The Union Election Commission (UEC) in Burma has dissolved the National League for Democracy (NLD) and 39 other political parties, including major state and region-based parties such as the Shan Nationalities League for Democracy (SNLD), the Kayah State Democratic Party, and the Ta’ang (Palaung) National Party in a recent development.
The regime in Burma had set a deadline of March 28 for all political parties to register or face dissolution. Following the military coup in 2021, a general election was to be held within a year, but due to the state of emergency being repeatedly extended, it remains uncertain when the election will take place.
Some pro-democracy parties, such as the NLD and SNLD, chose not to register with the UEC as they did not recognize the legitimacy of the regime. As a result, eight out of the 40 political parties that were dissolved had won 987 of the 1,161 parliamentary seats that were contested in the 2020 general election. The remaining 174 parliamentary seats were won by 11 political parties that re-registered with the UEC. In the 2015 and 2020 general elections, the NLD achieved a landslide victory. However, State Counsellor Aung San Suu Kyi, President Win Myint, and other NLD officials have been in custody since February 1, 2021. Suu Kyi is facing a sentence of 33 years in prison.
Anti-coup resistance groups have called on the public to boycott any regime-planned election and have vowed to disrupt the electoral process. There have been several reports of attacks on census officials collecting data that could be used for voter rolls. Countries such as the U.S. and Malaysia have said that any elections staged under this regime would be illegitimate. The National Unity Government (NUG) acting President Duwa Lashi La said he respects and honours all political parties that do not recognize the regime’s “fake election.”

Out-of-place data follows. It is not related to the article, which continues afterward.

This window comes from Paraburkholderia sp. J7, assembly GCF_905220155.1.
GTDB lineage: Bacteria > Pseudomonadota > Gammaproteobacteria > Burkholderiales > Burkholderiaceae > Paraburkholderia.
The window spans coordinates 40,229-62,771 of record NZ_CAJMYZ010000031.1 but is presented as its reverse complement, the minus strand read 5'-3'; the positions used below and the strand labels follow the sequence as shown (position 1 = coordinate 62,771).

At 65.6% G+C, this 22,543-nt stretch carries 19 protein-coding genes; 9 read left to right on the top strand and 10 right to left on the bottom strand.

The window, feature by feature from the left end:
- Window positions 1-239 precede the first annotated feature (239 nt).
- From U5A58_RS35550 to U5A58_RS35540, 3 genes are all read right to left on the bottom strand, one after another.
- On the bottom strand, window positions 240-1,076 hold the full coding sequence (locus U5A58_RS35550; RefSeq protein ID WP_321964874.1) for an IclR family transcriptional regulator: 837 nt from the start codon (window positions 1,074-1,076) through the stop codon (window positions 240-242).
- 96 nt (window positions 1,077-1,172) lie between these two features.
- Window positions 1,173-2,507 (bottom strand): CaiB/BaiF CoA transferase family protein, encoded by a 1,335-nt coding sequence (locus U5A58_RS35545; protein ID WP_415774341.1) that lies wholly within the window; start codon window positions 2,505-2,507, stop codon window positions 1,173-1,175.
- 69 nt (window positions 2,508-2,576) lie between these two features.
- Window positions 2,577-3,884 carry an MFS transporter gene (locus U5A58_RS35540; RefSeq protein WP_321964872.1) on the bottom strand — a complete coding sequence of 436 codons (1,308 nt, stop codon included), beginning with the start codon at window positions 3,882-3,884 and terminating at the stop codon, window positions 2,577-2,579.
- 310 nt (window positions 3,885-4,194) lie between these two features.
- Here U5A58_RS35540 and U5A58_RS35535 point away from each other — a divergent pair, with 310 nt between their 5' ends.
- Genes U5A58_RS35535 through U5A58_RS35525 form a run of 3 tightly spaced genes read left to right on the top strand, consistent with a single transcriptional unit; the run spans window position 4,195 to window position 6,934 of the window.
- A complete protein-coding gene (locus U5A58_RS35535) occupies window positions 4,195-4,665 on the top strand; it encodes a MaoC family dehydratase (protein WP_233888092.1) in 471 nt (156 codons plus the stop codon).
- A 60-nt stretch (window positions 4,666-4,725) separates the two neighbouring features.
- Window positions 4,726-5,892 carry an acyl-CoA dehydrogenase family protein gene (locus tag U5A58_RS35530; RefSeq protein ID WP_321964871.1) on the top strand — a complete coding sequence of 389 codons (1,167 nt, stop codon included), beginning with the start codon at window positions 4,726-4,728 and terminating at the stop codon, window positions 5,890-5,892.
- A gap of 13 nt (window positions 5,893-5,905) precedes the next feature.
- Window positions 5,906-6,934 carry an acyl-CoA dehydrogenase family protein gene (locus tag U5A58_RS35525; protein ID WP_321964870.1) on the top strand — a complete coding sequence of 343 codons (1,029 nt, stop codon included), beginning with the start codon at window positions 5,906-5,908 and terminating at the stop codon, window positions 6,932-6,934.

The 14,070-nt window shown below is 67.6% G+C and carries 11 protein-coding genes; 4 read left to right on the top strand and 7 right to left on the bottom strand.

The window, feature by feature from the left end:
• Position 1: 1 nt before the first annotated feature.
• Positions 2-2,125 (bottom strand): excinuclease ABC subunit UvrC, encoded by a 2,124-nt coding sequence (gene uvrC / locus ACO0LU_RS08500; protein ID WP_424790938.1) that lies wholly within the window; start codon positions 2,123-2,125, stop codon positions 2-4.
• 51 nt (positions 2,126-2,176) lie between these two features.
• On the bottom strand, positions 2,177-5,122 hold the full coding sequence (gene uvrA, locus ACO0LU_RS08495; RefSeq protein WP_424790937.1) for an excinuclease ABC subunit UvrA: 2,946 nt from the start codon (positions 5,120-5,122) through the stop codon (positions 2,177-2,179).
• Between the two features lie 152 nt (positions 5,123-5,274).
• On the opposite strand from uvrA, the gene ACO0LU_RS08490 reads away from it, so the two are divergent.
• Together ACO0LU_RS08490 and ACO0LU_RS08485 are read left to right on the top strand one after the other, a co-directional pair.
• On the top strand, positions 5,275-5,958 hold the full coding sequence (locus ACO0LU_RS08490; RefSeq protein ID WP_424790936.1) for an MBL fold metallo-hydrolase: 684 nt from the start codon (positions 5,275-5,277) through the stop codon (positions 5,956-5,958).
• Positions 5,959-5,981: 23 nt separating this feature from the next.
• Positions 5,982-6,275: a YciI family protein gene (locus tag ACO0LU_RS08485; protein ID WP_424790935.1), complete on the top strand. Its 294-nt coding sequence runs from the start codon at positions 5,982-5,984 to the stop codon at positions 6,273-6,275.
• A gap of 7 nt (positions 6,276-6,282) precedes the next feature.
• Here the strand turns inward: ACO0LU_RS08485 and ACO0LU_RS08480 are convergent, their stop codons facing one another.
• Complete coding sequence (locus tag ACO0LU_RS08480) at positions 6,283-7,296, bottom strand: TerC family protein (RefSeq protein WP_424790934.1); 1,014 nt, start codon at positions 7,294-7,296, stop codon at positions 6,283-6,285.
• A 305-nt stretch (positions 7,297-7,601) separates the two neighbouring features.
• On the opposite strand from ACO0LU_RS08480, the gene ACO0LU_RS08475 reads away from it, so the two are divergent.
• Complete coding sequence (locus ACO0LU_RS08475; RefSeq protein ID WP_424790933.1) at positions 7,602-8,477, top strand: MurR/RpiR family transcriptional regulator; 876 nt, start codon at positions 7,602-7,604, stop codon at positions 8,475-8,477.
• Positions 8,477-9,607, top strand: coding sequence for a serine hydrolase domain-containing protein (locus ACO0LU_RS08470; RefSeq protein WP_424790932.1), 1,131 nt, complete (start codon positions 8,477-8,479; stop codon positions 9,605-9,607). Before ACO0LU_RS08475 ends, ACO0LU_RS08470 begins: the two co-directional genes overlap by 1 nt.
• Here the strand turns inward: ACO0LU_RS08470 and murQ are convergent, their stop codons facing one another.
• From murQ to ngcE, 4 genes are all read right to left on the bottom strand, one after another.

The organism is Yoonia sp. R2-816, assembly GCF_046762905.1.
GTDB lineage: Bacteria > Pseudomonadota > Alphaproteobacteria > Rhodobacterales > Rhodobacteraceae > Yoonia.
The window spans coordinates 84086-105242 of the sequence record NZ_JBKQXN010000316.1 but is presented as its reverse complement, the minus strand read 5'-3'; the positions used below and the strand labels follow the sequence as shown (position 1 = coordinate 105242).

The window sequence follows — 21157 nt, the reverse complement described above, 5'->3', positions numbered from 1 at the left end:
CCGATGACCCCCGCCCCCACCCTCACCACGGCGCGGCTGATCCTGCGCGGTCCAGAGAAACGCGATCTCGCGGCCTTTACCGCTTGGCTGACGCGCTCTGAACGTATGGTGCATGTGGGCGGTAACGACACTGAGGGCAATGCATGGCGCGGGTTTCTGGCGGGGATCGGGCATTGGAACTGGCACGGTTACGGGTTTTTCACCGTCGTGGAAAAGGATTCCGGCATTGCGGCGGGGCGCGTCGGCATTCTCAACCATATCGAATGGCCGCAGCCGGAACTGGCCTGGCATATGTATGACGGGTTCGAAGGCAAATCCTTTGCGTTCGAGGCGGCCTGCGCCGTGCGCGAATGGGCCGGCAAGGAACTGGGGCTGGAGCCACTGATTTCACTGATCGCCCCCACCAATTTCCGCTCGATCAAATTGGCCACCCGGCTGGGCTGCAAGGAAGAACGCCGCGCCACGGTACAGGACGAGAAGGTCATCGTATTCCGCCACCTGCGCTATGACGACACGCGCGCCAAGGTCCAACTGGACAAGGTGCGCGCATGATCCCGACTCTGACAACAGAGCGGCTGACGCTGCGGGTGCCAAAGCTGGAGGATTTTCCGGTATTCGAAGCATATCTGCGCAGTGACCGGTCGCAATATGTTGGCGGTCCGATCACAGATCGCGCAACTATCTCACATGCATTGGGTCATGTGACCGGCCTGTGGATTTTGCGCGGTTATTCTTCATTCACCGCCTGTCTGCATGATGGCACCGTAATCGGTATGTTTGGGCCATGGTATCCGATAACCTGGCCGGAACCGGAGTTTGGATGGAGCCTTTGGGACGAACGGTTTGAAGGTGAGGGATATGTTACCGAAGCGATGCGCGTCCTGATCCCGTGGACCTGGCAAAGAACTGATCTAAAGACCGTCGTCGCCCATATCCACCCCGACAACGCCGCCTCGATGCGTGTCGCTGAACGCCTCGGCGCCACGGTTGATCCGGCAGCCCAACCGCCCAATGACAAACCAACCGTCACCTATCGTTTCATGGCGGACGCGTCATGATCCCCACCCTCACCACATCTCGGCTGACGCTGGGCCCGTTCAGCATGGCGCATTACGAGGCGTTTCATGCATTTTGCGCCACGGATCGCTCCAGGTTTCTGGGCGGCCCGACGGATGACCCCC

Duwa Lashi La stated that the NUG and PDFs, which control significant portions of the region, have made Min Aung Hlaing incapable of commanding his armed forces, and he fears resistance forces. It is apparent that his declaration to eliminate our groups was an expression of his fear. The International Crisis Group (ICG), a conflict monitoring organization, released a report on March 28 calling on the global community to declare any election conducted by the regime without the NLD and other democratic parties’ participation as illegitimate, which could result in further violence.
“The majority of the population fiercely oppose going to the polls to legitimize the military’s political control, so we will see violence ratchet up if the regime seeks to impose a vote, and resistance groups seek to disrupt them. To prevent this escalation, western and regional actors must send a concerted message that polls are illegitimate, and withhold electoral support; while the parallel National Unity Government should unambiguously oppose resistance attacks on electoral targets.” said Richard Horsey, the ICG Senior Adviser on Burma. Much of the country remains contested between the Burma Army and Ethnic Resistance Organizations (EROs), supported by the People’s Defence Forces (PDFs), casting widespread doubt that the regime could logistically hold a nationwide election with rampant insecurity.